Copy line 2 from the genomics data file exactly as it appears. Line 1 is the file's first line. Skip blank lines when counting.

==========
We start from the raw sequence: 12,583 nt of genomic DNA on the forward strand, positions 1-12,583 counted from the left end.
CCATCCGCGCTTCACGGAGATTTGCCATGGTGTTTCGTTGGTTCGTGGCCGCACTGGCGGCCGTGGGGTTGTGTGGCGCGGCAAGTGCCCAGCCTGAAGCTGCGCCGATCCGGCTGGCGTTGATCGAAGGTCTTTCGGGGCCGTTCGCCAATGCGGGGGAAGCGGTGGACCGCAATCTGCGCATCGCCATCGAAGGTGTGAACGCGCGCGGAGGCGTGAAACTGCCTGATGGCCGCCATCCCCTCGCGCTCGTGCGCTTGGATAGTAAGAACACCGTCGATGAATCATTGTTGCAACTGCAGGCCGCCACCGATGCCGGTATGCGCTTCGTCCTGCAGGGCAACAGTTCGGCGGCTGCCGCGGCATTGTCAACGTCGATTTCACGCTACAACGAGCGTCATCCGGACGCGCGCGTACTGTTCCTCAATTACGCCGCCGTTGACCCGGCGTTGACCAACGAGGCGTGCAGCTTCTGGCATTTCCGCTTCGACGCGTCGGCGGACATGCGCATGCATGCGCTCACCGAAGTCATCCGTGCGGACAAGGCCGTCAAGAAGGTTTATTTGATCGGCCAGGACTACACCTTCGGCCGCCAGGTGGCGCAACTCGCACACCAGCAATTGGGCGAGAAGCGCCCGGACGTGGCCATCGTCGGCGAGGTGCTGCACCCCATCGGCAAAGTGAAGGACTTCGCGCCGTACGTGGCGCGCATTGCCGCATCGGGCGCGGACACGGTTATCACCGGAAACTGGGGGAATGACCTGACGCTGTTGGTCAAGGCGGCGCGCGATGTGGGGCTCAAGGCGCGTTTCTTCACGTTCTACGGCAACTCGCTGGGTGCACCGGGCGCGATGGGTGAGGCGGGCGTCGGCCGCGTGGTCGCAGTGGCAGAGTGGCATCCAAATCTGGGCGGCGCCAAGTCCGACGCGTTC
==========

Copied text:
CCATCCGCGCTTCACGGAGATTTGCCATGGTGTTTCGTTGGTTCGTGGCCGCACTGGCGGCCGTGGGGTTGTGTGGCGCGGCAAGTGCCCAGCCTGAAGCTGCGCCGATCCGGCTGGCGTTGATCGAAGGTCTTTCGGGGCCGTTCGCCAATGCGGGGGAAGCGGTGGACCGCAATCTGCGCATCGCCATCGAAGGTGTGAACGCGCGCGGAGGCGTGAAACTGCCTGATGGCCGCCATCCCCTCGCGCTCGTGCGCTTGGATAGTAAGAACACCGTCGATGAATCATTGTTGCAACTGCAGGCCGCCACCGATGCCGGTATGCGCTTCGTCCTGCAGGGCAACAGTTCGGCGGCTGCCGCGGCATTGTCAACGTCGATTTCACGCTACAACGAGCGTCATCCGGACGCGCGCGTACTGTTCCTCAATTACGCCGCCGTTGACCCGGCGTTGACCAACGAGGCGTGCAGCTTCTGGCATTTCCGCTTCGACGCGTCGGCGGACATGCGCATGCATGCGCTCACCGAAGTCATCCGTGCGGACAAGGCCGTCAAGAAGGTTTATTTGATCGGCCAGGACTACACCTTCGGCCGCCAGGTGGCGCAACTCGCACACCAGCAATTGGGCGAGAAGCGCCCGGACGTGGCCATCGTCGGCGAGGTGCTGCACCCCATCGGCAAAGTGAAGGACTTCGCGCCGTACGTGGCGCGCATTGCCGCATCGGGCGCGGACACGGTTATCACCGGAAACTGGGGGAATGACCTGACGCTGTTGGTCAAGGCGGCGCGCGATGTGGGGCTCAAGGCGCGTTTCTTCACGTTCTACGGCAACTCGCTGGGTGCACCGGGCGCGATGGGTGAGGCGGGCGTCGGCCGCGTGGTCGCAGTGGCAGAGTGGCATCCAAATCTGGGCGGCGCCAAGTCCGACGCGTTC